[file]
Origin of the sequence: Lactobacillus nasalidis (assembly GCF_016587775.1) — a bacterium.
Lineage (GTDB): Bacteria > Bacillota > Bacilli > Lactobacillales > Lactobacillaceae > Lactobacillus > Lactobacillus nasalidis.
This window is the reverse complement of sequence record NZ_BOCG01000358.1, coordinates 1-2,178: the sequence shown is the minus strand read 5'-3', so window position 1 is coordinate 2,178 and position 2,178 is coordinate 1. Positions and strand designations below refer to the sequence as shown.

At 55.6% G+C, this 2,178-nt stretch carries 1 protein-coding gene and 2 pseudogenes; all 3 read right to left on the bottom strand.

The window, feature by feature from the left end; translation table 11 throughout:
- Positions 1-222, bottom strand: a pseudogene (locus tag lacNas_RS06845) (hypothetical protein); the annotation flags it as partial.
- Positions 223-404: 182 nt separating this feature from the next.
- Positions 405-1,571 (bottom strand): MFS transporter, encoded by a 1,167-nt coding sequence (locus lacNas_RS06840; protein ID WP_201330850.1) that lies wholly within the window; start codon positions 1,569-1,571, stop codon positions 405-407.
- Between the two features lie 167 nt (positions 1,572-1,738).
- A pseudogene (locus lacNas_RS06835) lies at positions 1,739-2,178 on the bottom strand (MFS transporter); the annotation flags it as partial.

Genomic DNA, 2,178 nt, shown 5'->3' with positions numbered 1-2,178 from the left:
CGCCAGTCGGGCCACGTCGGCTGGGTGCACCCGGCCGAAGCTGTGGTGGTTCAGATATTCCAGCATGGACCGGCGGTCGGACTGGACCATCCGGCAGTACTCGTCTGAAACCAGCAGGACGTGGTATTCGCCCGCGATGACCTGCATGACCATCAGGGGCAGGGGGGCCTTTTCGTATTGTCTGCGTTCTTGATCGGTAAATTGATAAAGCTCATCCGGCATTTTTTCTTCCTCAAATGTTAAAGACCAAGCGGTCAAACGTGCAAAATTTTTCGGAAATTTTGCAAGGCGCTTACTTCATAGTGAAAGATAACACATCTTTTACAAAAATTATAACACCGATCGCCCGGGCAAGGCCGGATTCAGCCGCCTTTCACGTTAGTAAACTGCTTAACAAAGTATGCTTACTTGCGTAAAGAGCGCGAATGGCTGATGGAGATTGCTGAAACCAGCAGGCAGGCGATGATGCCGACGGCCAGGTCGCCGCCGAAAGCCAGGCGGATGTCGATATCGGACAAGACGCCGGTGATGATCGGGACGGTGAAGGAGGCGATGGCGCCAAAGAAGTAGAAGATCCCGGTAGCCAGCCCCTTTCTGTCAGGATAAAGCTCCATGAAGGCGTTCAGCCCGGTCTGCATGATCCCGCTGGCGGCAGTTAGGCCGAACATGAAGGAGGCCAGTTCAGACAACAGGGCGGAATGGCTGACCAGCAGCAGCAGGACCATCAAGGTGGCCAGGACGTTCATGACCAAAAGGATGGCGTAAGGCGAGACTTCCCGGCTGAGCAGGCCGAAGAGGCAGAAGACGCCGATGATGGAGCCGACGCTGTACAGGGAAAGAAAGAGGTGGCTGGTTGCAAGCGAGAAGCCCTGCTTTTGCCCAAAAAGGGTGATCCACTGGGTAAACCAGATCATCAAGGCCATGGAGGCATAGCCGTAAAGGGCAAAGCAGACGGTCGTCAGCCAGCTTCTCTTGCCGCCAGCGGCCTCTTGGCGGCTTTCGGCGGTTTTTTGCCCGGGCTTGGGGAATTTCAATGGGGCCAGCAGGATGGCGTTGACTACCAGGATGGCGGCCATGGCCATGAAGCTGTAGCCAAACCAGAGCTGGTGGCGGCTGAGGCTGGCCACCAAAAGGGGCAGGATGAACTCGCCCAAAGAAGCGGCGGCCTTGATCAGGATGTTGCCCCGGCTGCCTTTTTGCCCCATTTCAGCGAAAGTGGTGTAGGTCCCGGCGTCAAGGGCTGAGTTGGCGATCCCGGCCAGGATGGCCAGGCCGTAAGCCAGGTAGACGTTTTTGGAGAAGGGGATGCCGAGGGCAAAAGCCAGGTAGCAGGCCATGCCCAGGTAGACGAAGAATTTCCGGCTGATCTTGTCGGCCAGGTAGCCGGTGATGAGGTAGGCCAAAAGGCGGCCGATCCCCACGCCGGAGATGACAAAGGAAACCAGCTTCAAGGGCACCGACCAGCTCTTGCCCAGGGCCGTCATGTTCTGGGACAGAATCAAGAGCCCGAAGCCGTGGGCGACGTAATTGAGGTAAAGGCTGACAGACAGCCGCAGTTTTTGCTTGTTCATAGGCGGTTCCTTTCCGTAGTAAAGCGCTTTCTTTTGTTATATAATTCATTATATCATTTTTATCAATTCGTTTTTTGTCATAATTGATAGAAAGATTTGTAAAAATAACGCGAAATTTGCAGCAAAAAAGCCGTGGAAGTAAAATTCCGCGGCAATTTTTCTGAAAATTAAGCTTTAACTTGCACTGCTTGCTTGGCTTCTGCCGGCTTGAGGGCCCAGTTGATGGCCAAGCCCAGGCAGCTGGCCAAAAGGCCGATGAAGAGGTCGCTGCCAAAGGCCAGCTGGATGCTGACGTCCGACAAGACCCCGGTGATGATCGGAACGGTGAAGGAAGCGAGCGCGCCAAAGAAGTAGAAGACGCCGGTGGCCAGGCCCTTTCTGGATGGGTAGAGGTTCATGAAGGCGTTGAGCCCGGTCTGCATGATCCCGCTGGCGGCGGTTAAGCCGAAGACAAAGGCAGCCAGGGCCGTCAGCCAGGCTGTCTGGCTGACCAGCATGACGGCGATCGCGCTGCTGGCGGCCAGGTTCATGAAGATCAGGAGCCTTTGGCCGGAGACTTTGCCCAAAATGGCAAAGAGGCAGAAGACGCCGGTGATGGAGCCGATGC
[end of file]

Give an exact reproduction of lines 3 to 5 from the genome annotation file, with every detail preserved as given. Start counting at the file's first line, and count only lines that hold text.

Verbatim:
This window is the reverse complement of sequence record NZ_BOCG01000358.1, coordinates 1-2,178: the sequence shown is the minus strand read 5'-3', so window position 1 is coordinate 2,178 and position 2,178 is coordinate 1. Positions and strand designations below refer to the sequence as shown.

At 55.6% G+C, this 2,178-nt stretch carries 1 protein-coding gene and 2 pseudogenes; all 3 read right to left on the bottom strand.

The window, feature by feature from the left end; translation table 11 throughout: